Canada has a poor track record when it comes to investing in R&D
Canada is competing alongside other countries to foster the next wave of research advances and innovations, yet falling short.
The report provides the latest data and information on Canada’s track record in fundamental research, applied research and experimental development, industrial R&D, and the relationship of these research efforts to wealth creation and prosperity through innovation.
One of the key findings of the report is that that while Canada benefits from high levels of educational attainment, is a leading global contributor to research, and has significant areas of research strength, other countries are outpacing Canada in terms of R&D investment, ultimately putting the country’s prosperity at risk.
Since 2001, R&D investment as a share of GDP has declined steadily. Canada now stands well behind the OECD average, and is ranked 33rd out of 40 countries on an index of business R&D investment, intensity, and growth.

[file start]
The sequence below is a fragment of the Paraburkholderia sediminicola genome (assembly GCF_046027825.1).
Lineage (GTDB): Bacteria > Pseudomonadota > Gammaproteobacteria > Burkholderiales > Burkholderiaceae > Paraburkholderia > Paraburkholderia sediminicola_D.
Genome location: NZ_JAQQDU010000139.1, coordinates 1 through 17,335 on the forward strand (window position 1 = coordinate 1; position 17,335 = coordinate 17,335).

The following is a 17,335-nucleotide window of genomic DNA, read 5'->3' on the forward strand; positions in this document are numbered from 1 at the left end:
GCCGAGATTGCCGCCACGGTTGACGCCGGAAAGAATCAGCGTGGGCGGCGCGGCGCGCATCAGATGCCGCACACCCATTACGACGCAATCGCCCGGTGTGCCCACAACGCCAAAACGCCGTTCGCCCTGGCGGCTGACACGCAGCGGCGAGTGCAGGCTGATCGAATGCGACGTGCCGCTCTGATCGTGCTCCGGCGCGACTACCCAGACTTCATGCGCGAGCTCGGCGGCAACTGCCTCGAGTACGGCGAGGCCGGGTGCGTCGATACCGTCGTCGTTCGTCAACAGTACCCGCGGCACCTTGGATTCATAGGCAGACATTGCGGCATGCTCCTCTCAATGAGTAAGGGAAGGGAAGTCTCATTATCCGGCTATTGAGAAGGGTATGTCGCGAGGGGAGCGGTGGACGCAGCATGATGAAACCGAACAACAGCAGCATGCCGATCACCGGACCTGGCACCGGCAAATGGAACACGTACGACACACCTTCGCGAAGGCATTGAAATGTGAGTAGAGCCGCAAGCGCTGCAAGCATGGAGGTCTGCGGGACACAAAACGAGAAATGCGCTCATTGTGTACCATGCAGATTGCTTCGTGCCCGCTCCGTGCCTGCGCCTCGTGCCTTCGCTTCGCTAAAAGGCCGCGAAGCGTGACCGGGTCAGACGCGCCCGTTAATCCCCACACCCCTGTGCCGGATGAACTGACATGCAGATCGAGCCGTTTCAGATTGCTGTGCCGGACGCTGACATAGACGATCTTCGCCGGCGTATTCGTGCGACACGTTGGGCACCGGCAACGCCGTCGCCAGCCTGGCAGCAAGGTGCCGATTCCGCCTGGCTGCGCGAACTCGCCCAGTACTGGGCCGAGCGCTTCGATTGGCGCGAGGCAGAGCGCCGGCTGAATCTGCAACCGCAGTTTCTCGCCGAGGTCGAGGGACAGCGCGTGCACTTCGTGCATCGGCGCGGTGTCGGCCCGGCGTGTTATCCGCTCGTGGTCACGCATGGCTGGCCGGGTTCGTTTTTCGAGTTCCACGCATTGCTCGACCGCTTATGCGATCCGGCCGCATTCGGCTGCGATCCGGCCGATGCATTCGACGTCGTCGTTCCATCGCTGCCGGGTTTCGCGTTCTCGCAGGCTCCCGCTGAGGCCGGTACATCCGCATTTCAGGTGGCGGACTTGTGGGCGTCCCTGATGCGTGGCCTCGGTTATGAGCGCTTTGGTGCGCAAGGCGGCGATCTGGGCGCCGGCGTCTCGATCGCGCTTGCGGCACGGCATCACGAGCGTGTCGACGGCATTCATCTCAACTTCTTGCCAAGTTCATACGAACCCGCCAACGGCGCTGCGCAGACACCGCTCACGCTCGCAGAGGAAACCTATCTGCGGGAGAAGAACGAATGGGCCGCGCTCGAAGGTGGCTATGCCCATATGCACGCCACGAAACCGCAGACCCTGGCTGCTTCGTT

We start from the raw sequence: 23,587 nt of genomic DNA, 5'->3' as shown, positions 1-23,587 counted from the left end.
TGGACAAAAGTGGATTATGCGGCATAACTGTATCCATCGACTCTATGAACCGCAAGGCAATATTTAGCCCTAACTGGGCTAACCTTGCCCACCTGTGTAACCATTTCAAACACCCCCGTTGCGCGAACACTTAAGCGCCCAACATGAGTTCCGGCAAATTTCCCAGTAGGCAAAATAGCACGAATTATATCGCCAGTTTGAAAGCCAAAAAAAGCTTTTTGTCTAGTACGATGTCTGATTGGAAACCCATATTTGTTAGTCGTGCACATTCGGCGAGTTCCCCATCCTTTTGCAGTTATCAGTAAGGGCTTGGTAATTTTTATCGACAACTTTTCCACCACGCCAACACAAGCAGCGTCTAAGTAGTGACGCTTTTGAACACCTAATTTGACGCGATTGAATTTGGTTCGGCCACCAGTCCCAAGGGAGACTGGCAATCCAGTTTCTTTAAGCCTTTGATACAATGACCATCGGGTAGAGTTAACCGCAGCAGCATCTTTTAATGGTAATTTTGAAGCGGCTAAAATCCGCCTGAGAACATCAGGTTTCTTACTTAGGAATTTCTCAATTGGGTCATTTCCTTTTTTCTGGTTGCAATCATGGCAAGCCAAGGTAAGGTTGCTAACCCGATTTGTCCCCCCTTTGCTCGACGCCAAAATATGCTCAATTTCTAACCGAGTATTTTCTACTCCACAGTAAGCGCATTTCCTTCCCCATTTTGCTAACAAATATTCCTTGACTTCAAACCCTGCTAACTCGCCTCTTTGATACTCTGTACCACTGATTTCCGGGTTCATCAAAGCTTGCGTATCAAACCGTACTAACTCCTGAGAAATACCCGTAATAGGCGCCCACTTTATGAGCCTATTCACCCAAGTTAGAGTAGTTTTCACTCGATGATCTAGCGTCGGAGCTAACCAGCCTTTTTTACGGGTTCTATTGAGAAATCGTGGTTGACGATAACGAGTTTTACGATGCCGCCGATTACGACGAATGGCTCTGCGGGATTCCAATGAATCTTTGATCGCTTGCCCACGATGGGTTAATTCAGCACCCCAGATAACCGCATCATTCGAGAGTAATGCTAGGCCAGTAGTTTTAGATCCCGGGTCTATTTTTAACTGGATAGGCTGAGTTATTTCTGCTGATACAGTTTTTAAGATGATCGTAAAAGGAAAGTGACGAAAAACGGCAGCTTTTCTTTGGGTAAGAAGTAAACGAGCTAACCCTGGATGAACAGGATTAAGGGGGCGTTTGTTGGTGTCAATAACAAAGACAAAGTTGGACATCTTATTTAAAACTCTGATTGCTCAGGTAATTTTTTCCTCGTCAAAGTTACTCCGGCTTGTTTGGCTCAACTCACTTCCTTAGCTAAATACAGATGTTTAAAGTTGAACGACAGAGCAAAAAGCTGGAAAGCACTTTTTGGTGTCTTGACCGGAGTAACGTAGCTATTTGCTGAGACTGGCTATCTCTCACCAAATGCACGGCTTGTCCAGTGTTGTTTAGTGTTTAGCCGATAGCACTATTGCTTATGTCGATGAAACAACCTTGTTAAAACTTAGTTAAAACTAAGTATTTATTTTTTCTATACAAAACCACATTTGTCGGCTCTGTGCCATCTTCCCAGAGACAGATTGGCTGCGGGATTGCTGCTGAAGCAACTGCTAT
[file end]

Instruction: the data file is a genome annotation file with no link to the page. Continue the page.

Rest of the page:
Low R&D spending in Canadian industry is a significant concern, but growth in government and higher education R&D is now also falling behind those of other leading nations.
The report suggests that while Canada is a highly innovative country significant barriers such as a lack of managerial skills, the experience needed to scale-up companies, and foreign acquisition of high-tech firms often prevent the translation of innovation into wealth creation.
Despite poor overall performance, the Panel found that Canada does have notable pockets of industrial R&D strength, particularly in scientific research and development services, computer systems design, communications equipment manufacturing, and aerospace products and parts manufacturing.
In terms of research output, impact, and overall strength Canada’s performance remains strong. Between 2009 and 2014, Canada produced 3.8% of the world’s research publications ranking ninth in the world. It has maintained its international standing in measures of impact, maintaining its ranking in sixth place among peer countries.
Canadian research is comparatively less specialized and less esteemed in the core fields of the natural sciences and engineering.